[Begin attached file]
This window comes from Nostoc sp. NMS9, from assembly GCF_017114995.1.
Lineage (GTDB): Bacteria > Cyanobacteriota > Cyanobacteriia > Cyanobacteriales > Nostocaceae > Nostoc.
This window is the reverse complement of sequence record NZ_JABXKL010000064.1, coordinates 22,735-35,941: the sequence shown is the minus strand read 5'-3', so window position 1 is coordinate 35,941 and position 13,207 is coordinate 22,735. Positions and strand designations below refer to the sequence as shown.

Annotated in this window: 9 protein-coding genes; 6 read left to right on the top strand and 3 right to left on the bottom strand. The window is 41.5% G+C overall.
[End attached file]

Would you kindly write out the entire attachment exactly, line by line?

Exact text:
This window comes from Nostoc sp. NMS9, from assembly GCF_017114995.1.
Lineage (GTDB): Bacteria > Cyanobacteriota > Cyanobacteriia > Cyanobacteriales > Nostocaceae > Nostoc.
This window is the reverse complement of sequence record NZ_JABXKL010000064.1, coordinates 22,735-35,941: the sequence shown is the minus strand read 5'-3', so window position 1 is coordinate 35,941 and position 13,207 is coordinate 22,735. Positions and strand designations below refer to the sequence as shown.

Annotated in this window: 9 protein-coding genes; 6 read left to right on the top strand and 3 right to left on the bottom strand. The window is 41.5% G+C overall.